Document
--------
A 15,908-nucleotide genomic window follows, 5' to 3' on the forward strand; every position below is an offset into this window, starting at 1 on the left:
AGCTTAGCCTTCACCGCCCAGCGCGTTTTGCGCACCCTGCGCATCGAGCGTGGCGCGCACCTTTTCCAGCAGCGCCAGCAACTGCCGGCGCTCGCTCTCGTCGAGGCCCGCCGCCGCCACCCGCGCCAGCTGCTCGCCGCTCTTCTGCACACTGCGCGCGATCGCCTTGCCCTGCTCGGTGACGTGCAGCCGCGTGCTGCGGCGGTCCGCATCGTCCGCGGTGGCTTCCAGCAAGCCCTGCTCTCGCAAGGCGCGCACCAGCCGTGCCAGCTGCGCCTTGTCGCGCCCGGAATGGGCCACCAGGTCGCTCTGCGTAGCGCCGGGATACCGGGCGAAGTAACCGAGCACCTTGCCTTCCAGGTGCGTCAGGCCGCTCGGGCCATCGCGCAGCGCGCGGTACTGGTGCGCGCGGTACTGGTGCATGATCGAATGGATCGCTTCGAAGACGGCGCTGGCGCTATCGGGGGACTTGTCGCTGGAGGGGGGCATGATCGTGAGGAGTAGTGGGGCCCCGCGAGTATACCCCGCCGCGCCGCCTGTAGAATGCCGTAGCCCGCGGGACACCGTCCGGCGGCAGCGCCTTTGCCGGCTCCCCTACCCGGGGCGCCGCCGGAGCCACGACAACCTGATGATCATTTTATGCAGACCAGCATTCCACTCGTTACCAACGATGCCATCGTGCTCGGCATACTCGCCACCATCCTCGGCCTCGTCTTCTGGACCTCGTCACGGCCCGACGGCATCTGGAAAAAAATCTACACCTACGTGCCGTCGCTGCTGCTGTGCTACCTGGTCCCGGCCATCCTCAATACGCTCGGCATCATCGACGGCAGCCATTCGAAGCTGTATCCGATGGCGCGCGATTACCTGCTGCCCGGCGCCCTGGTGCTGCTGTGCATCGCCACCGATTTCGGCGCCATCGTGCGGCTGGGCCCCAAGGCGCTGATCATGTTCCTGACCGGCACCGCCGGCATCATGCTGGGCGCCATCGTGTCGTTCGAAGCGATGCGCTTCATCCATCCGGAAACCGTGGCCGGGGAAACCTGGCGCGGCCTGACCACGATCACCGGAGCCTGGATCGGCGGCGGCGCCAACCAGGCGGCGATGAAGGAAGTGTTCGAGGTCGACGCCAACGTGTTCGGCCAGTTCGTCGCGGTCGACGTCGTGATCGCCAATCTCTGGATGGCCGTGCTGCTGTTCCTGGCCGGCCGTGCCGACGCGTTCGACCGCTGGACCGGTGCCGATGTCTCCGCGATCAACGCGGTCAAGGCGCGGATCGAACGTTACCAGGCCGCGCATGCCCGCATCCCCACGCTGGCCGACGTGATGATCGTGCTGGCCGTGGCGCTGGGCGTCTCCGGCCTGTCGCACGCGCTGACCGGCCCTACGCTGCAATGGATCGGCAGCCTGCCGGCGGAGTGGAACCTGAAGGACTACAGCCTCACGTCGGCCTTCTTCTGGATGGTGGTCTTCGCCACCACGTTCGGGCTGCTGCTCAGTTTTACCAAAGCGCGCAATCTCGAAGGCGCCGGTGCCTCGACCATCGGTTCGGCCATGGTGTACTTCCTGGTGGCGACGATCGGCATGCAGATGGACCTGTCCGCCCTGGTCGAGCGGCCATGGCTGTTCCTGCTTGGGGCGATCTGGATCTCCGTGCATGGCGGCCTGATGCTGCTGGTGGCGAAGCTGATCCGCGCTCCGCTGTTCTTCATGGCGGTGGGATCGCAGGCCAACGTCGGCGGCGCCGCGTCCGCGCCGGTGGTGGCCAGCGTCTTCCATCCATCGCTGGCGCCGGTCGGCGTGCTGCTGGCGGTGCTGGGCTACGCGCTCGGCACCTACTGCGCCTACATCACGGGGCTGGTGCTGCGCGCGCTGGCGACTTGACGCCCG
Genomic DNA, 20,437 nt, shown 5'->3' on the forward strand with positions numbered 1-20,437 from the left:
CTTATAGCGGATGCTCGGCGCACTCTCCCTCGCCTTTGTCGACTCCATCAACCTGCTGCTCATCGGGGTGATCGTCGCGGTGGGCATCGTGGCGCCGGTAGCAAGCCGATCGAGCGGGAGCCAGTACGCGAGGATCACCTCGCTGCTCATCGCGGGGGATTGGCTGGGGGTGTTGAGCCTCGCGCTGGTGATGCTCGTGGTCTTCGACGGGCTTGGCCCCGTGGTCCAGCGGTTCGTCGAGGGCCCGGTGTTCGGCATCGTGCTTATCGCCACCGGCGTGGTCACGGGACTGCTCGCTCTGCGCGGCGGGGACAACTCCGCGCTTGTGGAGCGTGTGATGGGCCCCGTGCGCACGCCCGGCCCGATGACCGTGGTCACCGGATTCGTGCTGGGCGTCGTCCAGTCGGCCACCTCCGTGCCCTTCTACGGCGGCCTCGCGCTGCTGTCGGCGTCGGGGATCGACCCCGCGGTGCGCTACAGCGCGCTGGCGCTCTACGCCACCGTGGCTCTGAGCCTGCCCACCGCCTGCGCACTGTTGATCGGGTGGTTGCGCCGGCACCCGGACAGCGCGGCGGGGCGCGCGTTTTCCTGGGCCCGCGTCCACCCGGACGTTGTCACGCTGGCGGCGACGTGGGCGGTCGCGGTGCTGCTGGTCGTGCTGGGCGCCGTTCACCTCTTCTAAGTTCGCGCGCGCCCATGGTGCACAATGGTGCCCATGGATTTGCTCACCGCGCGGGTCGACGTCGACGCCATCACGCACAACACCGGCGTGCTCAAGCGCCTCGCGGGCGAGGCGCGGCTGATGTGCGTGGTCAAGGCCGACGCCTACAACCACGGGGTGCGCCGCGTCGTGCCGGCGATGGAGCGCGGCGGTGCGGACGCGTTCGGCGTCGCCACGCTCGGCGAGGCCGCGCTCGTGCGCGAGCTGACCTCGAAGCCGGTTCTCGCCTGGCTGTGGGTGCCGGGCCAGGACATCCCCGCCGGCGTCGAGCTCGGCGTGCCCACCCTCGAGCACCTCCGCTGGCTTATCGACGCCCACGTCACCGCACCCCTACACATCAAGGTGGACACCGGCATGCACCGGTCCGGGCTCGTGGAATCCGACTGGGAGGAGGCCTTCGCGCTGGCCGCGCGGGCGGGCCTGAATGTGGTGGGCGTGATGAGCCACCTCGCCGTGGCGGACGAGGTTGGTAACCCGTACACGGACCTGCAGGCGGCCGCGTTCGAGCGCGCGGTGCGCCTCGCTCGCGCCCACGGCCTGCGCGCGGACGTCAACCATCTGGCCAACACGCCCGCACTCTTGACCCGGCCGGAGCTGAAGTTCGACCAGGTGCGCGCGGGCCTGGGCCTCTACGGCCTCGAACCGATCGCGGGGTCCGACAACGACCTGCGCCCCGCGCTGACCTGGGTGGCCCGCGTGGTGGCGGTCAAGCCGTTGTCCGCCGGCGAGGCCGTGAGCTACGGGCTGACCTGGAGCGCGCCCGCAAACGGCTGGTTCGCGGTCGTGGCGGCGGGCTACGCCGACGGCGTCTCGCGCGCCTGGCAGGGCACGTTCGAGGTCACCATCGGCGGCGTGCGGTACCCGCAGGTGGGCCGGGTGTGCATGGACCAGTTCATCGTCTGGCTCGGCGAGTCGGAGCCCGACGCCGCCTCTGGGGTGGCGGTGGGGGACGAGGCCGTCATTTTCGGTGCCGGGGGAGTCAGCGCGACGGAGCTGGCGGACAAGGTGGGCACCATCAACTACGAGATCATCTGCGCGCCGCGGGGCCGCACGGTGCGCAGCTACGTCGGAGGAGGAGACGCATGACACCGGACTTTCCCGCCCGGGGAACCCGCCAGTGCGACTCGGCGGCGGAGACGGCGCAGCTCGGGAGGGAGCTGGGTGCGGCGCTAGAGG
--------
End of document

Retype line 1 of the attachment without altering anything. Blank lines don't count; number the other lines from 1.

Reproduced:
A 15,908-nucleotide genomic window follows, 5' to 3' on the forward strand; every position below is an offset into this window, starting at 1 on the left: